Pioneer |
Journal where reappraisal appeared |
Link to article containing reappraisal |

Pierre Fermat | Perspectives on Science | 13e |

Pierre Fermat | Foundations of Science | 18d |

Pierre Fermat | Journal of Humanistic Mathematics | 20e |

The method of *adequality* was the method with which Fermat
approached the problems of the calculus. We analyze its source in the
*parisotes* of Diophantus.
Adequality is a crucial step in Fermat's method of finding maxima,
minima, tangents, and solving other problems that a modern
mathematician would solve using infinitesimal calculus. The method is
presented in a series of short articles in Fermat's collected works
(Tannery). We show that at least some of the manifestations of
adequality amount to variational techniques exploiting a small, or
infinitesimal, variation *E*.
Fermat's treatment of geometric and physical applications suggests
that an aspect of approximation is inherent in adequality, as well as
an aspect of smallness on the part of *E*. We question the
relevance to understanding Fermat of 19th century dictionary
definitions of *parisotes* and adaequare, cited by Breger, and
take issue with his interpretation of adequality, including his novel
reading of Diophantus, and his hypothesis concerning alleged tampering
with Fermat's texts by Carcavy. We argue that Fermat relied on
Bachet's reading of Diophantus.
Diophantus coined the term *parisotes* for mathematical
purposes and used it to refer to the way in which 1321/711 is
approximately equal to 11/6. Bachet performed a semantic calque in
passing from parisoō to adaequo.
We note the similar role of, respectively, adequality and the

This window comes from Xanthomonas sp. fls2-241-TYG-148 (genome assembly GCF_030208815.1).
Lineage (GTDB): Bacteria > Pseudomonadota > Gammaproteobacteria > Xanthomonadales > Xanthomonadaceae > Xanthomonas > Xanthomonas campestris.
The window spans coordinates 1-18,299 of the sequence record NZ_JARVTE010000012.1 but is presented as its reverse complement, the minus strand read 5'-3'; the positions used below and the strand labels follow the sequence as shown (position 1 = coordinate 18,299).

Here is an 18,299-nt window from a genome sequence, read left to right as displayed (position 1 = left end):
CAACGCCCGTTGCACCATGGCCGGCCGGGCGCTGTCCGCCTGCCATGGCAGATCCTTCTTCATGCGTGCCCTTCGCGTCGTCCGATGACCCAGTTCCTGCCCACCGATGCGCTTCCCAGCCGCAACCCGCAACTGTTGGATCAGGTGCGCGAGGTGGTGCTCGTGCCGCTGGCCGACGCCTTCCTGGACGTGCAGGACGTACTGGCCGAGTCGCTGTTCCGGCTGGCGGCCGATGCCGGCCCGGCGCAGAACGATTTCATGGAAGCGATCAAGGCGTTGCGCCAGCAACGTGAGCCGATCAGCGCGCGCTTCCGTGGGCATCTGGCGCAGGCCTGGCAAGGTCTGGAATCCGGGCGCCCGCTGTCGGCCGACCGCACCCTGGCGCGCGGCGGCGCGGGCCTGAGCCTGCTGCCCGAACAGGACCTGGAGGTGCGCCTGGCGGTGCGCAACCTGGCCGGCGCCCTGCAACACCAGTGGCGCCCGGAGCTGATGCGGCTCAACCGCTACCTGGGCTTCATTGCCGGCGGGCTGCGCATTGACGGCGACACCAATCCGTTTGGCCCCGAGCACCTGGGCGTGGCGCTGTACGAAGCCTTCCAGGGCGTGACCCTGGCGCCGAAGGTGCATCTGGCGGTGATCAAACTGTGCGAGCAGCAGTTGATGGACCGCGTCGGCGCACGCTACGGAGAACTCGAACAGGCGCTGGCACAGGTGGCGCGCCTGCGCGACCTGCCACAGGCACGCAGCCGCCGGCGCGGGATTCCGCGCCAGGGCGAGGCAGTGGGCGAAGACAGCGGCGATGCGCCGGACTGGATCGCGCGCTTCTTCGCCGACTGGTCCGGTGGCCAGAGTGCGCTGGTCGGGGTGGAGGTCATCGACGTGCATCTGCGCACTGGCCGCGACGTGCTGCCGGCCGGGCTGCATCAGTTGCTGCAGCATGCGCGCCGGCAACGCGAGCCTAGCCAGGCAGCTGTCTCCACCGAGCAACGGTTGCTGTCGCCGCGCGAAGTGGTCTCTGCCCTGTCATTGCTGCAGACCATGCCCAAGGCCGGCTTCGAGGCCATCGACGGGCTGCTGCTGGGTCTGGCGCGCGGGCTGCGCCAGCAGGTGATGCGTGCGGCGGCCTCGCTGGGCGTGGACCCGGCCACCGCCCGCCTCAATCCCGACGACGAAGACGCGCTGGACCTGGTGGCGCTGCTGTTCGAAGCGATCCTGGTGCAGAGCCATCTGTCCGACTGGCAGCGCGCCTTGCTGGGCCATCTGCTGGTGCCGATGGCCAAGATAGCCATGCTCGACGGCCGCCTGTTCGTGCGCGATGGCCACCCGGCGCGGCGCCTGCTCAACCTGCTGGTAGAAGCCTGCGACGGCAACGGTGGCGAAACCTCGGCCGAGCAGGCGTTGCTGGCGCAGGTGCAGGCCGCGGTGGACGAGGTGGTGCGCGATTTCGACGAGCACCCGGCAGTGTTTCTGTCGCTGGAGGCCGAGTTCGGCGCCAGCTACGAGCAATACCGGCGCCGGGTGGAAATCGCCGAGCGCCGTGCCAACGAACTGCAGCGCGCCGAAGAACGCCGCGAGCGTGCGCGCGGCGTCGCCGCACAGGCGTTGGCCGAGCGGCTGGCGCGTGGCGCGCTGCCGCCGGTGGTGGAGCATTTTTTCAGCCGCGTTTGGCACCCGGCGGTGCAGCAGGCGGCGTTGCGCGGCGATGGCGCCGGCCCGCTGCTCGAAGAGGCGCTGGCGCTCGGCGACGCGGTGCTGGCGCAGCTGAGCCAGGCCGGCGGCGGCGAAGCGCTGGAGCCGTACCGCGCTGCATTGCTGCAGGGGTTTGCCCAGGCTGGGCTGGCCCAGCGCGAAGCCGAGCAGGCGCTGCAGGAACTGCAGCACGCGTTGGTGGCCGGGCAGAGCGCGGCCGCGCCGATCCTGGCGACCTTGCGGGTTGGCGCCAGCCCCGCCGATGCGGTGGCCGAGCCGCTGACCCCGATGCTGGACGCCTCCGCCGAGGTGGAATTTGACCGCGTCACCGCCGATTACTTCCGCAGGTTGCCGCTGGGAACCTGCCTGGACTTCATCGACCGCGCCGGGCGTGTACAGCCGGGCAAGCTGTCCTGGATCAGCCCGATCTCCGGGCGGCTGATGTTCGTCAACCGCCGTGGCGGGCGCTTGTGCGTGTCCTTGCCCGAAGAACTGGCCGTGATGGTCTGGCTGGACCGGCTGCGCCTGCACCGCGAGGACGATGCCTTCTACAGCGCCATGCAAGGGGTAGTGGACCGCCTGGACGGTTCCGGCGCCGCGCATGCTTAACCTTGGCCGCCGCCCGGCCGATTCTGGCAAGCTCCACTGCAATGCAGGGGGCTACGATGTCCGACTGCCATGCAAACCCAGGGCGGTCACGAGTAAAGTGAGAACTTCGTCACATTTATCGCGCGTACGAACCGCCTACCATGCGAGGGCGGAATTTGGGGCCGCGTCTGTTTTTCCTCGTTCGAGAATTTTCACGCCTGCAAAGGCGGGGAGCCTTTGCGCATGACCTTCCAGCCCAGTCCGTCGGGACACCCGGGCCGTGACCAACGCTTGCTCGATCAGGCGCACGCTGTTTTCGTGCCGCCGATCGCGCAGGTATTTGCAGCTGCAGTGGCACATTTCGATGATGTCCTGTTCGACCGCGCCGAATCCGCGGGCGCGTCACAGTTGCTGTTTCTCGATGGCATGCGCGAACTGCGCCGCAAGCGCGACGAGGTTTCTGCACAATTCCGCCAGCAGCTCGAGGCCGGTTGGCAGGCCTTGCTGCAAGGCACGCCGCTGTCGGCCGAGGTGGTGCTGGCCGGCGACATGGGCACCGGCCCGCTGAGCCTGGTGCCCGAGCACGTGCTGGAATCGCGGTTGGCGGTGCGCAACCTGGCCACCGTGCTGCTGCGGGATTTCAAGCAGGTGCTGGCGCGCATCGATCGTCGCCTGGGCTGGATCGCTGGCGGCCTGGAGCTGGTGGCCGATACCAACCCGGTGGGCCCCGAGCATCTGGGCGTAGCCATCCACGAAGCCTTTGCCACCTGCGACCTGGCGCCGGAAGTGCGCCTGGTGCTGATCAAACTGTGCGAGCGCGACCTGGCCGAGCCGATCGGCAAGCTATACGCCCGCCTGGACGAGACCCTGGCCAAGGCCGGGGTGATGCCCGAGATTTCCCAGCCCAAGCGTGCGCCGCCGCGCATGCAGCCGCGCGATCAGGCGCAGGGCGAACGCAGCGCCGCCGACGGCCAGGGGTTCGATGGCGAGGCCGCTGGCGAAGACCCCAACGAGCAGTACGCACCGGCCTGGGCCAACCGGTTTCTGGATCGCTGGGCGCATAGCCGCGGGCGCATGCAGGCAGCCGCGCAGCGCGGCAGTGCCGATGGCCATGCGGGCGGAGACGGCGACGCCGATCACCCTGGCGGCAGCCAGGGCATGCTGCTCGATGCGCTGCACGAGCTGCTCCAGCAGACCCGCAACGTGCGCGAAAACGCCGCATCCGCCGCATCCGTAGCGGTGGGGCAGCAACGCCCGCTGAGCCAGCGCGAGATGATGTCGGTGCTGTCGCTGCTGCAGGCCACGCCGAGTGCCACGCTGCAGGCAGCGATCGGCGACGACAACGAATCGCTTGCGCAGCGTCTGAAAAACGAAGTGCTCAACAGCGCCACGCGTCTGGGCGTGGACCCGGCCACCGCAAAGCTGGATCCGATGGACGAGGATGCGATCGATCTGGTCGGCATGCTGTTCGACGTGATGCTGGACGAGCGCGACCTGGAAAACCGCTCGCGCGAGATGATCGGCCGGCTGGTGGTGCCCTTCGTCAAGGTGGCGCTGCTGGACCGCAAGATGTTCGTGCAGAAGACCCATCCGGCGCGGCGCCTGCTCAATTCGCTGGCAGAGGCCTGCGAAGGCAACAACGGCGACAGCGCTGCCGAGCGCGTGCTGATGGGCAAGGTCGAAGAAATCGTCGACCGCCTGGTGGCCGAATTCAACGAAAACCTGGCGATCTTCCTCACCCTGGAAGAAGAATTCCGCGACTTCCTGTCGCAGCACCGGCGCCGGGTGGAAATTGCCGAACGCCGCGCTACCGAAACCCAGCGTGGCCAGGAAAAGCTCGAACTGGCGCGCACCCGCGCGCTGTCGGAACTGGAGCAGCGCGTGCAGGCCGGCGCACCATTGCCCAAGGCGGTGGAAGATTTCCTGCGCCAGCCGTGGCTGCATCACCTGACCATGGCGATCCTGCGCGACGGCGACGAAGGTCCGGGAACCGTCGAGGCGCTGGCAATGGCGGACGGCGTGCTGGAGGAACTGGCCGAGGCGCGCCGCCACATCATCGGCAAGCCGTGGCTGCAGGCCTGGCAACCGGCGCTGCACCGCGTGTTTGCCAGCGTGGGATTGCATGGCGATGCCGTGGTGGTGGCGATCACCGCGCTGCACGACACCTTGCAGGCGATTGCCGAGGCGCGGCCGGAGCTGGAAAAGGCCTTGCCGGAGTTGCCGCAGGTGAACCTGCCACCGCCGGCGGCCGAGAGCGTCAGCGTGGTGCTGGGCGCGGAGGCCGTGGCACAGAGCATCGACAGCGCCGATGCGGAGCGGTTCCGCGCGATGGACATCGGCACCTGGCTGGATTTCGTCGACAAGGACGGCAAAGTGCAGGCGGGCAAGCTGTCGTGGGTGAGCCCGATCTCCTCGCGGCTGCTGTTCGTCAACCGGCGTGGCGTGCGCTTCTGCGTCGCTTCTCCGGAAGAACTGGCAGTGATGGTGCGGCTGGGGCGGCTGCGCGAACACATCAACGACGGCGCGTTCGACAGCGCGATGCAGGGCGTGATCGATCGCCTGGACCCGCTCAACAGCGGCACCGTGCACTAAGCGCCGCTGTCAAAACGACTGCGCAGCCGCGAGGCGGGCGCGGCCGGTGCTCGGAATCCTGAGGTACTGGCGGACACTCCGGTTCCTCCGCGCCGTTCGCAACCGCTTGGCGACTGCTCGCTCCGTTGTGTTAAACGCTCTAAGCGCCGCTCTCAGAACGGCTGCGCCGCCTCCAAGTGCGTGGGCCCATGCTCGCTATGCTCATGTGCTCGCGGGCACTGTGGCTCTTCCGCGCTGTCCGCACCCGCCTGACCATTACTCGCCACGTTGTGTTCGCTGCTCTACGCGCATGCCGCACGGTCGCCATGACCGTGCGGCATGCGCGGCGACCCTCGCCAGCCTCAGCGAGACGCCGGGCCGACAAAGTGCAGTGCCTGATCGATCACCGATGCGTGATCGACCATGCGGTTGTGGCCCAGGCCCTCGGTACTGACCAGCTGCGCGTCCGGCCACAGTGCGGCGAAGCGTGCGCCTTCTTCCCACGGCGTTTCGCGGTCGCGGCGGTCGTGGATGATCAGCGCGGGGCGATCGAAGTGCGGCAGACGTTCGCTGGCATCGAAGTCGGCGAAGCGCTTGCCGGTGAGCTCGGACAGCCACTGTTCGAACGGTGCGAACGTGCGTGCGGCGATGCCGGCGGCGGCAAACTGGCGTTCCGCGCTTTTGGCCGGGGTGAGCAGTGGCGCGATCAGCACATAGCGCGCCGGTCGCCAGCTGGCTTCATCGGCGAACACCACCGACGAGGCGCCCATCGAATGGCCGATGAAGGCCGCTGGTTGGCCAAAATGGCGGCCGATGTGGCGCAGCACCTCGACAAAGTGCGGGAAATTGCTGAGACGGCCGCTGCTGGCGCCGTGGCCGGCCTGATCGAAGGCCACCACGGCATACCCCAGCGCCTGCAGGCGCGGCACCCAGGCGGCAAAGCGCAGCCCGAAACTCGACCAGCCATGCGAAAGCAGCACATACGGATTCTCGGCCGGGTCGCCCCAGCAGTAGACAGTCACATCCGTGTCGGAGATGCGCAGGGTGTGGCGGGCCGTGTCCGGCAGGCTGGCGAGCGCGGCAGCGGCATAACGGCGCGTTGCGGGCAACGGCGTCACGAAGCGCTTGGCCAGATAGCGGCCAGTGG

Transcendental Law of Homogeneity in the work of, respectively, Fermat
and Leibniz on the problem of maxima and minima.

The first half of the 17th century was a time of intellectual ferment
when wars of natural philosophy were echoes of religious wars, as we
illustrate by a case study of an apparently innocuous mathematical
technique called *adequality* pioneered by the honorable
*judge* Pierre de Fermat, its relation to indivisibles, as well
as to other hocus-pocus. André Weil noted that simple
applications of adequality involving polynomials can be treated purely
algebraically but more general problems like the cycloid curve cannot
be so treated and require additional tools--leading the
*mathematician* Fermat potentially into troubled waters.
Breger attacks Tannery for tampering with Fermat's manuscript but it
is Breger who tampers with Fermat's procedure by moving all terms to
the left-hand side so as to accord better with Breger's own
interpretation emphasizing the *double root* idea. We provide
modern proxies for Fermat's procedures in terms of relations of
infinite proximity as well as the standard part principle. For an
explanation of the technical terms see
Introduction to infinitesimal analysis without the
axiom of choice

More on infinitesimals

Leibniz

Euler

Cauchy

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